Why You Should Always Try Things On (No Matter How Expensive)


Oct 25 2016

Gold Tape

Why You Should Always Try Things On (No Matter How Expensive)

I used to enter a store and head straight to the sale section.

I would try not to look at the pieces on display front and centre, because I knew that also meant Most Expensive.

One day, I decided I was so utterly seduced by the beautiful dress on the mannequin at Anthropologie.

Ehhhh I’ll try it on just for fun. I didn’t dare look at the price tag. I simply asked for my size, and flounced off to that woodland wonderland of a fitting room.

Guess what.

The dress was not nearly as enchanting on me as it was on the mannequin, where it was clipped, tugged, and tweaked to perfection in a way that just didn’t flow on a human body. It wasn’t right, and I was no longer smitten.

What if I hadn’t tried it on?

I would probably still be lusting after it – or rather, the idea of it – wishing I were richer. But this way, I let myself judge the dress before it judged me. As it turns out, it wasn’t good enough for me. Never mind whether I could afford it.

So my policy ever since has been to try on first, and check the price tag once I’ve decided we’re the right fit.

But what if the dress were everything I imagined and more?

Well, sure, this has happened. I go into the fitting room with some bargains from the sale, and a piece or two from the new collection.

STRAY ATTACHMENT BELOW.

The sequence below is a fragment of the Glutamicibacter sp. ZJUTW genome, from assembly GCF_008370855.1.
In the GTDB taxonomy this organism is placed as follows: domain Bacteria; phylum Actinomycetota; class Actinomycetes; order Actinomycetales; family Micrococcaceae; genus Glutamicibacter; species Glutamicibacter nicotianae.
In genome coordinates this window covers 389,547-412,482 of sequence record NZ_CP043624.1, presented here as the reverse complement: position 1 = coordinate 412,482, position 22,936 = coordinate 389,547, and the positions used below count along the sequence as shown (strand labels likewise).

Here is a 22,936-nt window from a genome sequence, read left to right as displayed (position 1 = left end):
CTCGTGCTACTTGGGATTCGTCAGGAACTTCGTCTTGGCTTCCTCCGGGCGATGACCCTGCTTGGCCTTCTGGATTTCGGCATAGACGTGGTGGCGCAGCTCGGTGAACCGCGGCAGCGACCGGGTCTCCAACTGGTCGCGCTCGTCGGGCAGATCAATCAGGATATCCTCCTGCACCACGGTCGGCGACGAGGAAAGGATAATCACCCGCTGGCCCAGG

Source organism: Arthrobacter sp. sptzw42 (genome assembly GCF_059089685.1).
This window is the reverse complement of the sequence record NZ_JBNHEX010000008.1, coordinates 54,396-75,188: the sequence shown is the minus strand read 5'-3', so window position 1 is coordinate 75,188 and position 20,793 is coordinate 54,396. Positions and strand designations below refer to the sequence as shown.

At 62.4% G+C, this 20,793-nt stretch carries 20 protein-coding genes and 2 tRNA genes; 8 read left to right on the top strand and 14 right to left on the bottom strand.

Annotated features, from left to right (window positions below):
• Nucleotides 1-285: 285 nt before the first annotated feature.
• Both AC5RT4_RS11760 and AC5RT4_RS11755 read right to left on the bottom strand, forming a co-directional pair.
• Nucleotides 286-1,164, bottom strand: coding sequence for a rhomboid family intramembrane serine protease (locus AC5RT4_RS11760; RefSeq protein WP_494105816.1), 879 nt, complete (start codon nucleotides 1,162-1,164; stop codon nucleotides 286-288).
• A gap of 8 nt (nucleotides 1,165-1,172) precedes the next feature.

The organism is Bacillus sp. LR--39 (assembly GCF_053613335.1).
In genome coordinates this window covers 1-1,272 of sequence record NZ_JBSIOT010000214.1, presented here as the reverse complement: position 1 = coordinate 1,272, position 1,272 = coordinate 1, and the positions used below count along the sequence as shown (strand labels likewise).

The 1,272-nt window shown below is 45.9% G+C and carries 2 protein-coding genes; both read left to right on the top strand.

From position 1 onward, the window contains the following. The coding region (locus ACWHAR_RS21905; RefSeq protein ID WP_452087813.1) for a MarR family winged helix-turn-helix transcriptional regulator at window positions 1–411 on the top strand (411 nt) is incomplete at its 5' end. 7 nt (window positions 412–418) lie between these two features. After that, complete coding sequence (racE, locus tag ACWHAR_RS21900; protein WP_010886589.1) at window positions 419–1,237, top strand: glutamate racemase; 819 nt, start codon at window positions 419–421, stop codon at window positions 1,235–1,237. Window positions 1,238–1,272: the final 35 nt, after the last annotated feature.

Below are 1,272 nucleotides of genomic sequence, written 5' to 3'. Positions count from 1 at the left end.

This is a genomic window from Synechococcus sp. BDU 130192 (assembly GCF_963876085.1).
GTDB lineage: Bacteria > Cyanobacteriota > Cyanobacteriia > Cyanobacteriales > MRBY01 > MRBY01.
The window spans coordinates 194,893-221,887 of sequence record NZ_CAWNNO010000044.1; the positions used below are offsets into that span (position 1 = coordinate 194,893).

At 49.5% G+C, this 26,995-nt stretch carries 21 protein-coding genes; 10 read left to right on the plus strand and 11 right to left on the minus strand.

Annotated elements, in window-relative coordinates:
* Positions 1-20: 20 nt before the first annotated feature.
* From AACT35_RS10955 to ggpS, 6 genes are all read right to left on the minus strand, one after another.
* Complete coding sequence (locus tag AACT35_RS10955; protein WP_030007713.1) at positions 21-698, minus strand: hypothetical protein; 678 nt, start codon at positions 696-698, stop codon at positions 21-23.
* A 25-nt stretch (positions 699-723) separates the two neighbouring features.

If I end up loving the expensive new top from A/W 2016, it’s brilliance puts the mediocre-fitting pieces from the sale into perspective. I could have gotten 3 tops from the sale that were just okay, or 1 from the new collection that I simply adoooore.

And if I still can’t afford that coveted piece, I’m likely to walk away without buying anything, a reminder to save up for when the next time I fall head over heels for a beautiful top.

I apply this concept of ‘trying it on’ to purchases that don’t go in the fitting room.

If there’s an online course I’m aching to take, I ask myself if money were no object, would I truly put in the time and effort? Is it really what I want and need right now?

Recently, I found myself turning down a ski trip because we couldn’t afford it, when really, it clashed with our holiday plans, so we wouldn’t have been able to go regardless of price. Classic mix-up of time vs money values!

So what do you think – should you always try it on?

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